Question

Harvard University has recently revolutionized its financial aid policies, aimed at easing the financial strain on middle and upper-middle income families (Newsweek, August 18–25, 2008). The expected contribution of students who are admitted to Harvard has been greatly reduced. Many other elite private colleges are following suit to compete for top students. The motivation for these policy changes stems from competition from public universities as well as political pressure.
A spokesman from an elite college claims that elite colleges have been very responsive to financial hardships faced by families due to rising costs of education. Now, he says, families with income of $40,000 will have to spend less than $6,500 to send their children to prestigious colleges. Similarly, families with incomes of $80,000 and $120,000 will have to spend less than $20,000 and $35,000, respectively, for their children’s education.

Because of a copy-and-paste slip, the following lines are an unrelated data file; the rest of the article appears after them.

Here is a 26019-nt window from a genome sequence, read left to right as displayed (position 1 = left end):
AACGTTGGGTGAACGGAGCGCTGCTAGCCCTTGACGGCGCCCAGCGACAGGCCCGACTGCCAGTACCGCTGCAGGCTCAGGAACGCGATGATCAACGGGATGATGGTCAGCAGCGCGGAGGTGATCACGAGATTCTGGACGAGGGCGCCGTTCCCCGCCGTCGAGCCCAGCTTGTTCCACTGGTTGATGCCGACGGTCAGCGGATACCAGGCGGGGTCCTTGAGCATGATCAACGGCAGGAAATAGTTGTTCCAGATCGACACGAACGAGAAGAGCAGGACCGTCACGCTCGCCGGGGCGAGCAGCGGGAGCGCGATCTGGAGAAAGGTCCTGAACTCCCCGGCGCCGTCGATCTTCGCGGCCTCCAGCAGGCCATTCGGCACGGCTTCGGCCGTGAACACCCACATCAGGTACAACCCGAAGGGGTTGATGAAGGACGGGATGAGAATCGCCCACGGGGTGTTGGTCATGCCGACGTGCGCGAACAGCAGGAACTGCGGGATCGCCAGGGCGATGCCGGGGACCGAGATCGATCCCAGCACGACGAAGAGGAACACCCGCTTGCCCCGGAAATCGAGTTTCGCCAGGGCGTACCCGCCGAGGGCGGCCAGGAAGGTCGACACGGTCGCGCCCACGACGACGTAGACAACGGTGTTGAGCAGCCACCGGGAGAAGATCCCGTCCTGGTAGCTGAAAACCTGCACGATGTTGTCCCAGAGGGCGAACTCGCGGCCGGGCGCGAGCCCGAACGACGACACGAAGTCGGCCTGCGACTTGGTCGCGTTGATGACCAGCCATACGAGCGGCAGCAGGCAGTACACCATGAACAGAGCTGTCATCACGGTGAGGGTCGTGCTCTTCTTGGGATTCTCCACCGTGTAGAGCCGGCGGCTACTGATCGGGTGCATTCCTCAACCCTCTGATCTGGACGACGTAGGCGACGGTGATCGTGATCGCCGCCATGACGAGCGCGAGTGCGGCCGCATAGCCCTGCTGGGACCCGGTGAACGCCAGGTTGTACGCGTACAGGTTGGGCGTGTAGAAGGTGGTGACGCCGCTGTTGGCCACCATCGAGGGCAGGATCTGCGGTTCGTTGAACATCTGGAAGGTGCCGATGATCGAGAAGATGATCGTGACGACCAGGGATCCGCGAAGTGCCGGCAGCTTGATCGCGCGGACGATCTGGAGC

Although in general, the cost of attendance has gone down at each family-income level, it still varies by thousands of dollars among prestigious schools. The accompanying table shows information on the cost of attendance by family income for 10 prestigious schools.


In a report, use the sample information to:
1. Determine whether families with income of $40,000 will have to spend less than $6,500 to send their children to prestigious colleges. (Use α = 0.05.)
2. Repeat the hypothesis test from part 1 by testing the spokesman’s claims concerning college costs for families with incomes of $80,000 and $120,000, respectively. (Use α = 0.05.)
3. Assess the validity of the spokesman’sclaims.


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  • CreatedJanuary 28, 2015
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